In 2019, I was fortunate enough to represent The FPIES Foundation at the ACAAI conference in Houston, Texas! It was an amazing opportunity to educate medical professionals who were unfamiliar with FPIES, as well as to meet FPIES-familiar practitioners and hear about their incredibly strong advocacy for our FPIES community. In addition, I was so grateful for the unexpected opportunity to meet and chat with individuals living with FPIES– adults with FPIES. Though FPIES certainly has commonalities across all affected populations and ages, each individual age group has unique needs. As I was hearing their incredible stories, these individuals really reminded me how essential it truly is that these needs be addressed through customized resources, advocacy, and support.
For the last ten years, we have been working each and every day to bring the FPIES community tools for advocacy, education and support. We have seen a steady change—more practitioners are becoming familiar with FPIES, more affected families are finding ways to reach out to other families like theirs, and more scholarly journal articles about FPIES are being published! We have also seen a need for resources spanning a wider range of age groups, most notably as of late, adult individuals diagnosed with FPIES.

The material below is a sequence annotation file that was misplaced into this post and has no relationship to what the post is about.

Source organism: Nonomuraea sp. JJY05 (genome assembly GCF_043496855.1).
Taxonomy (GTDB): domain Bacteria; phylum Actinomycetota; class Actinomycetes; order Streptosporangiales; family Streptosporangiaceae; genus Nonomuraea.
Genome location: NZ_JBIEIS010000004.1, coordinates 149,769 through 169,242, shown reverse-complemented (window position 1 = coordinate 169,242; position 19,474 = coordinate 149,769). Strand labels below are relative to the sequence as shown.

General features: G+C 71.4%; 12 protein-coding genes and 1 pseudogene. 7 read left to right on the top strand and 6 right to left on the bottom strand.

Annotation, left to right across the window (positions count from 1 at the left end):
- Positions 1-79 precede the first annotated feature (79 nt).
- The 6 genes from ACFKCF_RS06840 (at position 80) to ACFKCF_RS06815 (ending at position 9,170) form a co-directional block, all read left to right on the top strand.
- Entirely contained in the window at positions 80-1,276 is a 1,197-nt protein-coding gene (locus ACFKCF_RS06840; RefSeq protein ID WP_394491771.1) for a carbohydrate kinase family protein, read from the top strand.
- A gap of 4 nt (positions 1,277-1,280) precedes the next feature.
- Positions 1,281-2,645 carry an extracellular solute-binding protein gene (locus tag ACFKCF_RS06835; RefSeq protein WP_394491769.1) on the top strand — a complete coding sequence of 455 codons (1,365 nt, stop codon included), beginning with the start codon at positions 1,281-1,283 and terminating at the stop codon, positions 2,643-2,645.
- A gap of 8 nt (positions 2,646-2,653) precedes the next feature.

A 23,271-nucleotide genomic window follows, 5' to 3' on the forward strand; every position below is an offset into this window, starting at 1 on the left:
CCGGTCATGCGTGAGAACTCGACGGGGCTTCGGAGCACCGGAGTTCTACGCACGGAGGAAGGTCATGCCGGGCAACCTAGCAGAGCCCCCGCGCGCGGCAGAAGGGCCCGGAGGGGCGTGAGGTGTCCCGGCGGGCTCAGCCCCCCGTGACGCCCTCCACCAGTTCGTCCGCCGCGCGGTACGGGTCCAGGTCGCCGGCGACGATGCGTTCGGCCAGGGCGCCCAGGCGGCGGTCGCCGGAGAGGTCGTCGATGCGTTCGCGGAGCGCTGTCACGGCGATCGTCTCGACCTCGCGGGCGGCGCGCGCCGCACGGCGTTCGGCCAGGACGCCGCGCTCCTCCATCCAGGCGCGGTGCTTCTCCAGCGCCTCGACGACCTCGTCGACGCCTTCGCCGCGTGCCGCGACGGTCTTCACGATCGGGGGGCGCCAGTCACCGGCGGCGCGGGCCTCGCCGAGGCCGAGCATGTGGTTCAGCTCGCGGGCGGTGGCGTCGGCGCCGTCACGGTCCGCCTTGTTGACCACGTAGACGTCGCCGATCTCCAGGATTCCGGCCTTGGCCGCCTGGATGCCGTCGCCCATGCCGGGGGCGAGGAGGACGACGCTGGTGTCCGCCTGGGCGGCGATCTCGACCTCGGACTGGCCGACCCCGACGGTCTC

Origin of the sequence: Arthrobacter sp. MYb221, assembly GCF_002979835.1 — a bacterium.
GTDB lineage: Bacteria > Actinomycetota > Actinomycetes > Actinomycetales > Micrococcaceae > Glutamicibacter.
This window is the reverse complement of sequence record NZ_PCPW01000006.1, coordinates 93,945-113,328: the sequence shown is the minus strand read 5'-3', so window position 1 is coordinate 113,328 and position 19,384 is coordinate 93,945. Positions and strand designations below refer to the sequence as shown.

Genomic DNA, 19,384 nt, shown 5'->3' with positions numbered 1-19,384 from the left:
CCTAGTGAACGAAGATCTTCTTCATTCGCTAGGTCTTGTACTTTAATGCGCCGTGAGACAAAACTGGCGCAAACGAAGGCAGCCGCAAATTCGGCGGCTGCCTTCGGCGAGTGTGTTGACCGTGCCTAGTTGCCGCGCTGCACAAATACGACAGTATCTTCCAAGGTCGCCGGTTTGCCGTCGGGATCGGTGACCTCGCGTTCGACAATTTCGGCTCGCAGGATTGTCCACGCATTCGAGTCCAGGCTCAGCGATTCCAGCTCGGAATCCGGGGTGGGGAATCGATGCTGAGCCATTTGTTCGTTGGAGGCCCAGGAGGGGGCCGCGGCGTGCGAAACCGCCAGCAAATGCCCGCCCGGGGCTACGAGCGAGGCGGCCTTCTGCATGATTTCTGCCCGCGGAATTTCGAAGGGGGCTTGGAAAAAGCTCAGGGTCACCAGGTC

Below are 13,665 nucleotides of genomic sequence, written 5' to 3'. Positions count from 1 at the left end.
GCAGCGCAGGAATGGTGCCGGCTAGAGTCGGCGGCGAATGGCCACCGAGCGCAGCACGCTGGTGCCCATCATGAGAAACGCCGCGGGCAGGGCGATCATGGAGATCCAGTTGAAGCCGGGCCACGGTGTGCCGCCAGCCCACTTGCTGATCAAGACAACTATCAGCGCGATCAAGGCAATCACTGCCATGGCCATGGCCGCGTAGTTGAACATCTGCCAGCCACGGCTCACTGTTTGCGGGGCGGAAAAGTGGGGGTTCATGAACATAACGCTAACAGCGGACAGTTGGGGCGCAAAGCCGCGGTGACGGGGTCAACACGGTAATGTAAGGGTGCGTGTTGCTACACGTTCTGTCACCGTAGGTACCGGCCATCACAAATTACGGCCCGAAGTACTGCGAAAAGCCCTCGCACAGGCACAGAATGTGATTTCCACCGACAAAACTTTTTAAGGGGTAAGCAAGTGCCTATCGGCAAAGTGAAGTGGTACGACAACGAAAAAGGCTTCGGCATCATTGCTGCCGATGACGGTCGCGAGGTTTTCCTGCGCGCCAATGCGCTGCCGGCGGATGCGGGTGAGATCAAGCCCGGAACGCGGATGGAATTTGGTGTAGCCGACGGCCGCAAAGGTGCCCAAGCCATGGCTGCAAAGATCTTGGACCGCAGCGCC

This past fall in honor of Global FPIES Day, we proudly introduced a new section on our website, devoted to adult specific FPIES resources. New tools specifically tailored to unique management needs of adults, with resources on self-care, explaining FPIES to an employer or a professor, emergency management, and even a specific “About FPIES” document for adults. You can also access scholarly journal articles about Adult FPIES; these are great to take with you to medical appointments, or to simply stash in your emergency bag. More resources are in the works, and we hope you will keep checking back with us in the months ahead!
As our resources continue to grow, it is our hope that you, the FPIES community, will continue to reach out and share your experiences with us. Your voices– just like those of the individuals I met in Houston! — help us to create resources that can truly meet the unique needs of the various groups affected by FPIES, hopefully helping to facilitate better daily management for our community as a whole. As George Eliot so insightfully stated, “What Do We Live For, If It Is Not To Make Life Less Difficult For Each Other?” Thank you to all of you who have inspired our work and thank you to those adults affected by FPIES who have inspired our latest resources. Your voices and experiences continue to help make the paths of others a bit easier to navigate.
This post was written by Amanda LeFew, Co-Founder/Co-Director of The FPIES Foundation.